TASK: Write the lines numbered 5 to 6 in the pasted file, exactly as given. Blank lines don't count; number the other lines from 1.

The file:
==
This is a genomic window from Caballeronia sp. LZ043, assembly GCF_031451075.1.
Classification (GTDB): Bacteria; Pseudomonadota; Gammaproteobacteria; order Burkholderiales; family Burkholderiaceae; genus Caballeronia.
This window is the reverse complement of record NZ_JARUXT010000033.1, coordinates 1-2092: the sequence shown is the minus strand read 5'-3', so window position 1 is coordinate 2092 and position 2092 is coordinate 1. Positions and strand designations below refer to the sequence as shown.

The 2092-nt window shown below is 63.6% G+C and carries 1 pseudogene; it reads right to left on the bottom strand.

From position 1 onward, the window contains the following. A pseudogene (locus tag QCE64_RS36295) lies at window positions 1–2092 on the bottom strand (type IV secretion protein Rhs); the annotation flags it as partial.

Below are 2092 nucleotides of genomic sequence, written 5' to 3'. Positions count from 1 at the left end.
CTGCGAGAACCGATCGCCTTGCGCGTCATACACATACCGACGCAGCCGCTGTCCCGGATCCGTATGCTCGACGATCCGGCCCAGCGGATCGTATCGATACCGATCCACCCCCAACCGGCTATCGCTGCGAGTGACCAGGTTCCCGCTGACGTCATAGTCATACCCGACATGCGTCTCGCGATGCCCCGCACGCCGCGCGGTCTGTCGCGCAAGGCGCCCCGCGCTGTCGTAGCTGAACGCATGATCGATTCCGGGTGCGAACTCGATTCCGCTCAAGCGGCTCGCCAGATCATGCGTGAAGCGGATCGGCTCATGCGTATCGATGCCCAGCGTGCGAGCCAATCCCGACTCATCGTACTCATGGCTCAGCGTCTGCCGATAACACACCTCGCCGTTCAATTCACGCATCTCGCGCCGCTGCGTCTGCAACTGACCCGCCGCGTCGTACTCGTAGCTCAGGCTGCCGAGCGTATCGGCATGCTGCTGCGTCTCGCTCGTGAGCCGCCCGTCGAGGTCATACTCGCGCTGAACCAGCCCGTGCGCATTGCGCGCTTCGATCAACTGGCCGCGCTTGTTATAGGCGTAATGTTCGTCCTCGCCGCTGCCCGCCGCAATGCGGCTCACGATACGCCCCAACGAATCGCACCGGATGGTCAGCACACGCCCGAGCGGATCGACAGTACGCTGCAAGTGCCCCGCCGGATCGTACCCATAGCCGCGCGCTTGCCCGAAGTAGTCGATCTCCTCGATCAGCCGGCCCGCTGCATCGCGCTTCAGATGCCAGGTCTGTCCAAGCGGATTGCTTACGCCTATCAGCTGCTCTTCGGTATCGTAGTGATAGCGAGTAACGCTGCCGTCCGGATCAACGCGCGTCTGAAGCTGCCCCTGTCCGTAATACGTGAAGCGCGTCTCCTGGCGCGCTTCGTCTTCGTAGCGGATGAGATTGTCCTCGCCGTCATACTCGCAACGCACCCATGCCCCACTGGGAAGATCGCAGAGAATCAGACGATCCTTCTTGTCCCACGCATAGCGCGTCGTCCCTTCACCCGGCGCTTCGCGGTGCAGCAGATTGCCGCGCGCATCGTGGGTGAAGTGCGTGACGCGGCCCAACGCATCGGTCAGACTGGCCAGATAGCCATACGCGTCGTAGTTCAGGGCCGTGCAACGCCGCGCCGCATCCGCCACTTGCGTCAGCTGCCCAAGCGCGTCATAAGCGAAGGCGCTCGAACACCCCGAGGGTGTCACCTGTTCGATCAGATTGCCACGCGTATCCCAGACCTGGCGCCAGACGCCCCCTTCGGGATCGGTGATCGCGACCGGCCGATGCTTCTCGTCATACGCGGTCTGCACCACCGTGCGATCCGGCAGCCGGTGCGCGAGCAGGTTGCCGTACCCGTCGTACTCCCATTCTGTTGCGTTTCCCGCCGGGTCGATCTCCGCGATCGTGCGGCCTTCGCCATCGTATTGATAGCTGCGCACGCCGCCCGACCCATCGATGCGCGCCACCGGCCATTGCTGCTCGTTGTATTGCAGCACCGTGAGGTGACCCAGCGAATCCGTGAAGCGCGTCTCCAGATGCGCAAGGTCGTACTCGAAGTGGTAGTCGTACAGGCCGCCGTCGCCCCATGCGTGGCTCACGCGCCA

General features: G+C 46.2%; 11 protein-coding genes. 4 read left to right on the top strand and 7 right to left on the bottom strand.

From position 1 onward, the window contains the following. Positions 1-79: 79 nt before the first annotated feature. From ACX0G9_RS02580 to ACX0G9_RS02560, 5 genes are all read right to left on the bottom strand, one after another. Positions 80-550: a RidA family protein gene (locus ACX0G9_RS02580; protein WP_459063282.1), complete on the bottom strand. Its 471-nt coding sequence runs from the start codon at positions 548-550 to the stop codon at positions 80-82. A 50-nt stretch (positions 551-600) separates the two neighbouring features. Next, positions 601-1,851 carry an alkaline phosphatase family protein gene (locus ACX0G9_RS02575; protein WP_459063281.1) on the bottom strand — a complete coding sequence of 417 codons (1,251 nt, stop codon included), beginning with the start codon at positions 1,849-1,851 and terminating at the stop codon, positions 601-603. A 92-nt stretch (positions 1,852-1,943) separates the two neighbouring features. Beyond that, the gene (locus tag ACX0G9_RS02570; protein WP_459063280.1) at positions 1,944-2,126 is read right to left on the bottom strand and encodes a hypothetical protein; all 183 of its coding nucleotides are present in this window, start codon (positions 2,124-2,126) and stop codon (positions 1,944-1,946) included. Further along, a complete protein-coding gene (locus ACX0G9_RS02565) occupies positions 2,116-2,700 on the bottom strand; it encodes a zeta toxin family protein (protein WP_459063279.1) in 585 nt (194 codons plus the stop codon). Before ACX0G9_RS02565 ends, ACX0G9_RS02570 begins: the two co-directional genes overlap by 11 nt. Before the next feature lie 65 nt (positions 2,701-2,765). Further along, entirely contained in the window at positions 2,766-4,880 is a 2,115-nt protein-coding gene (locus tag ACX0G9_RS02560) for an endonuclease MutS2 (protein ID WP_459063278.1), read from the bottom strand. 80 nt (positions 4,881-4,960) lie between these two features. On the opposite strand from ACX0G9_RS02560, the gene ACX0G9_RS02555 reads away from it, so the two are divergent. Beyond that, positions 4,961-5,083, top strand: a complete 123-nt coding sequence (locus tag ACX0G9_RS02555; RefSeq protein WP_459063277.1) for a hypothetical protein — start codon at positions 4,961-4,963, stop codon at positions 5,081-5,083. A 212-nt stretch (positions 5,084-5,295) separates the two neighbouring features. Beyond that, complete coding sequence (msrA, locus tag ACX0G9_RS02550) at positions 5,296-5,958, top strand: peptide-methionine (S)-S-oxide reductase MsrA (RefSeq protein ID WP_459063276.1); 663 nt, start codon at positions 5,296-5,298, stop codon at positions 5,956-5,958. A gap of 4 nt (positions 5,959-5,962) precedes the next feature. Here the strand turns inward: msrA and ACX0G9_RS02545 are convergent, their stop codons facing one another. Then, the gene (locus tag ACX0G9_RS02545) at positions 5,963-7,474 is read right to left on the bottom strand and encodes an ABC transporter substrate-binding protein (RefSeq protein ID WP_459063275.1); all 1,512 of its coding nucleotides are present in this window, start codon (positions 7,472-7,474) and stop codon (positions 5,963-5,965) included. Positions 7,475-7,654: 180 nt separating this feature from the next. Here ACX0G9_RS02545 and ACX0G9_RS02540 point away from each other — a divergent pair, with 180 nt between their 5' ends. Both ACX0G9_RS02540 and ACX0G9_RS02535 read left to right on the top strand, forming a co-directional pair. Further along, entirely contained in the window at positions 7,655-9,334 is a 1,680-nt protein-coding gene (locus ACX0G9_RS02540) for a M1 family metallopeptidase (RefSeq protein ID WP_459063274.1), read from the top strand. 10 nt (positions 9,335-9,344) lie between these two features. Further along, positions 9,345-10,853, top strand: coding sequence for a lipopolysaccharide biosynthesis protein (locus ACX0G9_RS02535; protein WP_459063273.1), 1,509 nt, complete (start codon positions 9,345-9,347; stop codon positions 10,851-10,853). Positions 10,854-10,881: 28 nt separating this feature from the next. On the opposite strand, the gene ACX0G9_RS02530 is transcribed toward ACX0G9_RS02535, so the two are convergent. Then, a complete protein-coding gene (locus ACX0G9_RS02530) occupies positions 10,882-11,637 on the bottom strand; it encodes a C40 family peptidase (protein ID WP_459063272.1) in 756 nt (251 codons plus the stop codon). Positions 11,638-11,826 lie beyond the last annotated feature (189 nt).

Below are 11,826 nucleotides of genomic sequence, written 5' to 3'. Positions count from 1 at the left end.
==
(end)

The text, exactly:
From position 1 onward, the window contains the following. A pseudogene (locus tag QCE64_RS36295) lies at window positions 1–2092 on the bottom strand (type IV secretion protein Rhs); the annotation flags it as partial.

Below are 2092 nucleotides of genomic sequence, written 5' to 3'. Positions count from 1 at the left end.